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France urges Saudi, Qatar to help resolve Egypt crisis

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    Egyptian army soldiers take out barbed wire that was surrounding the Supreme Constitutional Court in Cairo ahead of planned demonstrations on August 18, 2013. France on Sunday called on Saudi Arabia and Qatar to help find a solution to the crisis in Egypt as it received senior diplomats from the two rival regional powers. (AFP)

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    Map of the Middle East showing countries which support Muslim Brotherhood and those that are sympathetic to the Egyptian military. (AFP/Graphic)

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    An Egyptian woman talks to policemen from the inside of Cairo's Al-Fath mosque where Islamist supporters of ousted president Mohamed Morsi held up on August 17, 2013. France on Sunday called on Saudi Arabia and Qatar to help find a solution to the crisis in Egypt as it received senior diplomats from the two rival regional powers. (AFP/File)

France on Sunday called on Saudi Arabia and Qatar to help find a solution to the crisis in Egypt as it received senior diplomats from the two rival regional powers.

Qatar, considered an ally of ousted Egyptian president Mohamed Morsi's Muslim Brotherhood, has strongly condemned the intervention by the authorities against the Islamist leader's supporters.

Saudi Arabia, meanwhile, has declared its support for Egypt's army-installed interim government and the stand it has taken "against terrorism."

Receiving the Saudi foreign minister, Prince Saud al-Faisal, French President Francois Hollande invoked the "duty" of countries that have "a relationship of trust and friendship (with Egypt) to end the violence" so that political dialogue can begin.

"It is unacceptable that there is violence of this level in a great country like Egypt," said Hollande.

Clashes between security forces and Morsi supporters have claimed almost 800 lives in the past five days.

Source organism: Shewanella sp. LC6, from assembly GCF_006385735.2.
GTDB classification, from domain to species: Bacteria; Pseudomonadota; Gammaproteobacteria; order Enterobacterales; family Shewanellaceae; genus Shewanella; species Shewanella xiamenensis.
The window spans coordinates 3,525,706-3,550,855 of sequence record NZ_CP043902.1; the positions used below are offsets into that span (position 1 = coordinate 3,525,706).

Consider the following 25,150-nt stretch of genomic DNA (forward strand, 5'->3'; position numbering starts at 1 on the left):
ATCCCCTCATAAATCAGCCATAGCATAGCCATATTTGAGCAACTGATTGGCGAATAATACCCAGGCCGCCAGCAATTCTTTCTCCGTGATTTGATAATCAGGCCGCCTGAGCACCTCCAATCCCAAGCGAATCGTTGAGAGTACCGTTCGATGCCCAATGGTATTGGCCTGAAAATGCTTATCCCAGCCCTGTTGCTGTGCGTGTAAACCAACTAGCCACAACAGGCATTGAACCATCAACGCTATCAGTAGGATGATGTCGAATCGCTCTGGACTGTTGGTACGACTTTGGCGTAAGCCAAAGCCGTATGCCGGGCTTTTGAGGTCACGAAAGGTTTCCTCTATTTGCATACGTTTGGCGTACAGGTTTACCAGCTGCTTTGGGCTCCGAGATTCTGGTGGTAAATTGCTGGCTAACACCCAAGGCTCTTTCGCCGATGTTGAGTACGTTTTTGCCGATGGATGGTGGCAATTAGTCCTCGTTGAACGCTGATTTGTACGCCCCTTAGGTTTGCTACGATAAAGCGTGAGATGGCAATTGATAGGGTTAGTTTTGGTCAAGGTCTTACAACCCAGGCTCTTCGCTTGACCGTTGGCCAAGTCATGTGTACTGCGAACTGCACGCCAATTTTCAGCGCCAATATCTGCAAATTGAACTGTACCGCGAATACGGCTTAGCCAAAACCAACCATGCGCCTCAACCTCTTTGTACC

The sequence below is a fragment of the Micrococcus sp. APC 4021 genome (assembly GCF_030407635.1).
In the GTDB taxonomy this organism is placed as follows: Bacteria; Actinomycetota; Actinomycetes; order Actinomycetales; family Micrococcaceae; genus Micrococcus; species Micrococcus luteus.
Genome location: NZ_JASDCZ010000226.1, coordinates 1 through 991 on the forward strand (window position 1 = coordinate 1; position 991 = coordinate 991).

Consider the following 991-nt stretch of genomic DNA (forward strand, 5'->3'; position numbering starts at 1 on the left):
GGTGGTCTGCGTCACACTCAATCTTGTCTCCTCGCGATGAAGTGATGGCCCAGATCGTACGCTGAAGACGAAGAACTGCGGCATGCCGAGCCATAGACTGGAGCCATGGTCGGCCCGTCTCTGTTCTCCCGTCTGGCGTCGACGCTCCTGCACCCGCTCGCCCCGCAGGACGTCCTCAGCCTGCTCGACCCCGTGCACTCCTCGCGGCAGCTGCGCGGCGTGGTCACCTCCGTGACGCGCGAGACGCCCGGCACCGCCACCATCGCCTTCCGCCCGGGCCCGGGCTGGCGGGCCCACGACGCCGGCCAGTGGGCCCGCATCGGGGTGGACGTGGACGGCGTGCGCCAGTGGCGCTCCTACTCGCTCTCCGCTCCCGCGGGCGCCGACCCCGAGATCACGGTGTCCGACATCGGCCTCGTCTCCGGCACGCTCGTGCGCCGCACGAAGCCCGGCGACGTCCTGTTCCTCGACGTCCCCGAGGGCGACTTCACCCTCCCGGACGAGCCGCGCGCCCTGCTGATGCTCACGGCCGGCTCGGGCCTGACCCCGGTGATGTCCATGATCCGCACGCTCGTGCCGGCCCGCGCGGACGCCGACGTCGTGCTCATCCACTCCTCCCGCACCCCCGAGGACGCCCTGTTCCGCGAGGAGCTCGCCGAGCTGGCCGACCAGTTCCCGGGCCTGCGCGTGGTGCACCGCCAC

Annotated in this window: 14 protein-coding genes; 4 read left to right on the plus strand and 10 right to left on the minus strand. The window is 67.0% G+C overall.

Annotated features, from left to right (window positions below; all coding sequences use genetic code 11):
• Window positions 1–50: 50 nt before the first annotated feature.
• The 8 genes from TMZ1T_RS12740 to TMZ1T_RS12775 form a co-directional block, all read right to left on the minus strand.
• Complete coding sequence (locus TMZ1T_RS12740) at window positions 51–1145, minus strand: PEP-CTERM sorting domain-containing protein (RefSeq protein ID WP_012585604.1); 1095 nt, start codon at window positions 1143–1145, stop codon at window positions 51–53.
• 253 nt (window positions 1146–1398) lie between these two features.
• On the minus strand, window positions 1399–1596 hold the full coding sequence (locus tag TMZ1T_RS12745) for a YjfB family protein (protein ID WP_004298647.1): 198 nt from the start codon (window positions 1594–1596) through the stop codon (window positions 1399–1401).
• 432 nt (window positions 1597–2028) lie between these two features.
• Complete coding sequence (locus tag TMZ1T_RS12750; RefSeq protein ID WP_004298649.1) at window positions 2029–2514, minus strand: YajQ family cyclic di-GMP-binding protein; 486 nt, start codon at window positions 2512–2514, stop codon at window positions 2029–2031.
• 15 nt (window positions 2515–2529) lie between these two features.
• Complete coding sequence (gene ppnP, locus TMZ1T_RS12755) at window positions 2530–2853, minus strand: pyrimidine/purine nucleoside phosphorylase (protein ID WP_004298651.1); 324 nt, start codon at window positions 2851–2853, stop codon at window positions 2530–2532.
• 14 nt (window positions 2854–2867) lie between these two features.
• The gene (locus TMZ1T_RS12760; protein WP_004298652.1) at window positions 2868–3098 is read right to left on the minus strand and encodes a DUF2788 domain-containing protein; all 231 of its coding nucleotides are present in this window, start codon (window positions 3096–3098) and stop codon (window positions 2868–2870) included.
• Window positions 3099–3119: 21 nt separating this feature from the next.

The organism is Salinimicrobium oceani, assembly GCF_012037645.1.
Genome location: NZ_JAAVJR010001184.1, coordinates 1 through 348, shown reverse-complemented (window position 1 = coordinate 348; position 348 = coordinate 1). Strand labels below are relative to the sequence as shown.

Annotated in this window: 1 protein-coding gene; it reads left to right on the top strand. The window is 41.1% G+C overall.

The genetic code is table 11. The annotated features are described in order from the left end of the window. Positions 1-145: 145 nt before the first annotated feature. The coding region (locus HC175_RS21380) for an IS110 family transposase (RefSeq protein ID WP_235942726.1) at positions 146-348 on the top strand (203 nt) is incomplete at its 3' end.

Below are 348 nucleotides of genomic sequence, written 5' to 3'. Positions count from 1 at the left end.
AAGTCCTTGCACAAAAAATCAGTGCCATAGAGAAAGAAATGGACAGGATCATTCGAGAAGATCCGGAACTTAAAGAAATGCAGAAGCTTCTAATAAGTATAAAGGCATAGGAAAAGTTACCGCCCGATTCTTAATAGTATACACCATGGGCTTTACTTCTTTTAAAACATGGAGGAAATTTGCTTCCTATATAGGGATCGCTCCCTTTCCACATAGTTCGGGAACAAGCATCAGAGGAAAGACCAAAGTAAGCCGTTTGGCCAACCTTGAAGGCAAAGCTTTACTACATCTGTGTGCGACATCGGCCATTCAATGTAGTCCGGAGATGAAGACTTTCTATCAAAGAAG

Hollande spoke of the "shared responsibility" of Arab and European countries including France to ensure the authorities in Egypt "allow the holding of elections within a short time frame."

French Foreign Minister Laurent Fabius also received his Qatari counterpart Sunday and stressed the need for "dialogue" in Egypt.

"What's evident to everyone who's following the situation in Egypt is how quickly the bloodshed needs to be stopped.... It's not easy but all countries must advance in that direction," Fabius said after meeting Qatar's Foreign Minister Khaled al-Attiyah.

"It's important we mobilise our energy so that Egyptians find a solution," said Fabius.

In response, the Qatari minister stressed the need for a quick solution to the crisis and called for a "dialogue between all Egyptians."

However, he insisted that "it is necessary that political prisoners are released to achieve a solution."

Attiyah also denied Qatar had helped the Muslim Brotherhood, saying his country had "never given aid to an Egyptian group or an Egyptian political party. The aid has always been provided to Egypt."

For his part, Saudi foreign minister said he felt it was "not insignificant that 30 million Egyptians took to the streets to demand that their authorities guarantee their security and organise early elections," in a reference to the mass demonstrations that sparked the army's ouster of Morsi.

Faisal said he understood that the freedom to protest was a right, but underlined that "in return, protesters must not threaten the lives of other citizens, property, or turn to violence."

Fabius confirmed European foreign ministers would soon meet in Brussels to discuss the Egypt crisis, giving a timeframe of "undoubtedly toward mid-week."

Senior European Union diplomats are to hold emergency talks on Egypt on Monday and prepare the ground for a possible extraordinary meeting of the EU's 28 foreign ministers.

On Sunday, EU leaders Herman Van Rompuy and Jose Manuel Barroso said the bloc would "urgently review" ties with Egypt's army and government unless the bloodshed ends.